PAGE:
Wednesday, June 2, 2010

Behind the Books: Integrating Science and Language Arts

Reading buddies share a science-themed book
According to a recent study, nearly 86 percent of scientists who reported loving their jobs could trace their interest in science to someone they knew or an experience they had when they were 7 to 10 years old. This finding demonstrates the critical importance of solid science instruction for elementary students. And yet, standardized tests stress language arts and math over the content areas.

What’s the solution to this problem? Integrating science and language arts. Coupling inquiry-based science lessons and language arts instruction allows educators to prepare students for the critical reading and open response portions of standardized tests without neglecting science education. And here’s the good news: It’s much easier than you might think.

1. Use science-themed picture books in Reading Buddies programs


2. Adapt science-themed picture books into Readers Theater scripts that students will love practicing and performing

3. Pair fiction and nonfiction books and follow up with a minds on activity. I'm so enthusiastic of the power of this this third idea that I joined forces with master teacher Nancy Chesley to create two books that can help you do this.
So far, I’ve received nothing but positive feedback from the teachers who have tried all these ideas in their classrooms, so I’m hard at work developing more. Adding science content into language arts lessons is one way to make sure that elementary students have access to solid science instruction.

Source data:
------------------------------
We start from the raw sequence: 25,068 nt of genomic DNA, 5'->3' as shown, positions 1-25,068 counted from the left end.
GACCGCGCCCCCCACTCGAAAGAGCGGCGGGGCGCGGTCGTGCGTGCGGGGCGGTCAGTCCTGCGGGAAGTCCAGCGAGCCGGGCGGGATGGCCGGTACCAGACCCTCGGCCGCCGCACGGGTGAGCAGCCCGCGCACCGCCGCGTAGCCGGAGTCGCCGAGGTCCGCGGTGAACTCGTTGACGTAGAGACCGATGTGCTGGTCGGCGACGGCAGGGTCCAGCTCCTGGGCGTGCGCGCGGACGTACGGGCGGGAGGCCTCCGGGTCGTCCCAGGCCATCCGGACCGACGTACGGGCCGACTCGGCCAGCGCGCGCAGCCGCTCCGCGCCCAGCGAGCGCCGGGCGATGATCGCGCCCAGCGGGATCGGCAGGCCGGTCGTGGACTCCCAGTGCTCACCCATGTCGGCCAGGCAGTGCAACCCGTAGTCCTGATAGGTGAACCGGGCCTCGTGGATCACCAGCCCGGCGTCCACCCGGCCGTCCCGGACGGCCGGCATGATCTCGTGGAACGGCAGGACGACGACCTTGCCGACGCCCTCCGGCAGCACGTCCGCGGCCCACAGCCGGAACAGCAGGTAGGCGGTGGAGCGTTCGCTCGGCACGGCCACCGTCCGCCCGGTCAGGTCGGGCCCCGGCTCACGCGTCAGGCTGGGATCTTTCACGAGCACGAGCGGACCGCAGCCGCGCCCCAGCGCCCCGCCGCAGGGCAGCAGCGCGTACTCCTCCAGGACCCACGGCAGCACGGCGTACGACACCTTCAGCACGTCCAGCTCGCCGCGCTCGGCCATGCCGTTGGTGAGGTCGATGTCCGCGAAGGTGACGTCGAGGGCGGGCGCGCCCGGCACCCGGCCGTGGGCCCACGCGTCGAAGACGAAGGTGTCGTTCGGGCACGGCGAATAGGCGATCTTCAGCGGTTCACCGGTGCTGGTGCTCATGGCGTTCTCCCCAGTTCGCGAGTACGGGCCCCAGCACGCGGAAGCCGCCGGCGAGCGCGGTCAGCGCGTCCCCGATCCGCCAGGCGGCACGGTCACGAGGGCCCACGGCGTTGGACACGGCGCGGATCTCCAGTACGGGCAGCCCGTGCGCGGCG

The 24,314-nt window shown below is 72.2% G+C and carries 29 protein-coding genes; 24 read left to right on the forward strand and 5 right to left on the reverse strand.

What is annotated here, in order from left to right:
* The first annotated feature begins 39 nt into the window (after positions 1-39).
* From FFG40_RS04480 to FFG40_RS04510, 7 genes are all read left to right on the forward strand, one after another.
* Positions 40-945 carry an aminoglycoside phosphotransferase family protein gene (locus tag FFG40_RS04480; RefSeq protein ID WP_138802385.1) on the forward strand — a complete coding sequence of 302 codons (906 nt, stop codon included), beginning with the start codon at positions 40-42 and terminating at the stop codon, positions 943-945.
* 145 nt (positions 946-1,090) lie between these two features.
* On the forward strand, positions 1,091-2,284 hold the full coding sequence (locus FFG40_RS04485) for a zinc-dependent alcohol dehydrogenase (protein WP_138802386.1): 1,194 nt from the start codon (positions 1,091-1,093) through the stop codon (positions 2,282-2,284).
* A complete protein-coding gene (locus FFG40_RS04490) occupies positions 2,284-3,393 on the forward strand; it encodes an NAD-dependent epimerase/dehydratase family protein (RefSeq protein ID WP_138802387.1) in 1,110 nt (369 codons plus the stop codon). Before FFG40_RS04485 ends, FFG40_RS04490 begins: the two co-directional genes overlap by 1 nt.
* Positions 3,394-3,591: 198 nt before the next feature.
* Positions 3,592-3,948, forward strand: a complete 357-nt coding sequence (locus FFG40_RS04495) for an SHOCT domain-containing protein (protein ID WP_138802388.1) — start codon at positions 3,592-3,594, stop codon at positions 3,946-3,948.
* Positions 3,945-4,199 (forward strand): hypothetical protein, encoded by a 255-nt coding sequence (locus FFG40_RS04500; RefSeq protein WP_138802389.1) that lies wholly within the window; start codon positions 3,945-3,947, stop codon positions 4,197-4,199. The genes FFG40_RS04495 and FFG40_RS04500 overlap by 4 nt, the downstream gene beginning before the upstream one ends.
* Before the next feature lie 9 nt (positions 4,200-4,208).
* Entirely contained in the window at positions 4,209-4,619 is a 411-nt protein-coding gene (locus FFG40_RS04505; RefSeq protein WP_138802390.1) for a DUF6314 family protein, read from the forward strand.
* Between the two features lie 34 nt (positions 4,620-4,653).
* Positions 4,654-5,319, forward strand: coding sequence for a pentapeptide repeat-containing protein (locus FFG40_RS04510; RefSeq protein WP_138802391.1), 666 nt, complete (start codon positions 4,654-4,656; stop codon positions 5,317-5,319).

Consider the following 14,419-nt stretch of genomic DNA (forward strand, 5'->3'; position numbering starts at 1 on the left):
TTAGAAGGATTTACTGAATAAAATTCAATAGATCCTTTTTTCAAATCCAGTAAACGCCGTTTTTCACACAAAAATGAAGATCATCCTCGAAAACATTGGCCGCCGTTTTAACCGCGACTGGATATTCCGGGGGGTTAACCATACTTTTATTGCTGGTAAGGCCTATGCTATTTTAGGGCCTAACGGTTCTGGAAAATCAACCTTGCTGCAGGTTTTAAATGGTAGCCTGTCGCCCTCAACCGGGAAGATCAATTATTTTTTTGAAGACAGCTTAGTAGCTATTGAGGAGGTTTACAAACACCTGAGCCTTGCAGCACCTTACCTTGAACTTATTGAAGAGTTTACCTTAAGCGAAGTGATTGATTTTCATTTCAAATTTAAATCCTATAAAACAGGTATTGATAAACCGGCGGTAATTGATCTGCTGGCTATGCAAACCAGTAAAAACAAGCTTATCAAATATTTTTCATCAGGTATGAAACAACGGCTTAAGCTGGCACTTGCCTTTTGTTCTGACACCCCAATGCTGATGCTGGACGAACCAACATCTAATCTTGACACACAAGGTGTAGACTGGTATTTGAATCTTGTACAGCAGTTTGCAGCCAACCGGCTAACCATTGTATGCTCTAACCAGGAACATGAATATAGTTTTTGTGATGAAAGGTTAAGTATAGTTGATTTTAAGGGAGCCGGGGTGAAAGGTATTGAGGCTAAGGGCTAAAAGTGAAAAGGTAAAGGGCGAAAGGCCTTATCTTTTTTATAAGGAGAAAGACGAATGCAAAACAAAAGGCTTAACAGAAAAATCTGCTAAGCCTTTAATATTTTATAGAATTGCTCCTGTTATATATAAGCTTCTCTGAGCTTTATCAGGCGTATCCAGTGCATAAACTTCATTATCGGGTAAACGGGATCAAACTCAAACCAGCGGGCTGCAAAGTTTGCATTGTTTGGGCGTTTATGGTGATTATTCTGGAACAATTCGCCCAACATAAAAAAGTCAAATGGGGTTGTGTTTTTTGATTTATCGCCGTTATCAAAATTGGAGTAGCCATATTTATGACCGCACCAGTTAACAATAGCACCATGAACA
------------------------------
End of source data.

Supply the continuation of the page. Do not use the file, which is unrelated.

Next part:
Updated to include covers for Perfect Pairs: Using Fiction and Nonfiction Picture Books to Teach Life Science.

4 comments:

  1. GREAT stuff, Melissa. I'm so glad to see this. Do you have a link to the study of the scientists with the life-changing experiences ages 7 to 10? I'd love to see it... I'm taking off on a NASA-sponsored research cruise to the Arctic, and would appreciate support in explaining why it's so important for them to bring along a children's writer. Thank you!

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  2. You're going to the Arctic with NASA? Lucky duck!

    Unfortunately, I don't have a link or even the exact citation. The information came from a survey AAAS conducted of it's members a few years ago.

    I'd say what you tell the scientists is that you are an expert in communicating their exciting news of their discoveries to kids, and those kids need to be engaged and fascinated by science if we want to inspire them to become the scientists of tomorrow.

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  3. Hooray for integrating science and language arts, Melissa! I can trace my love for science directly to my elementary school science teacher, Mr. Beaver, who shared his enthusiasm through "science on a cart" as well as field study outside on school grounds.
    (Still soooo jealous, Karen. Bon voyage!)

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  4. You've got it, Melissa! And Leslie -- Mr. Beaver!!

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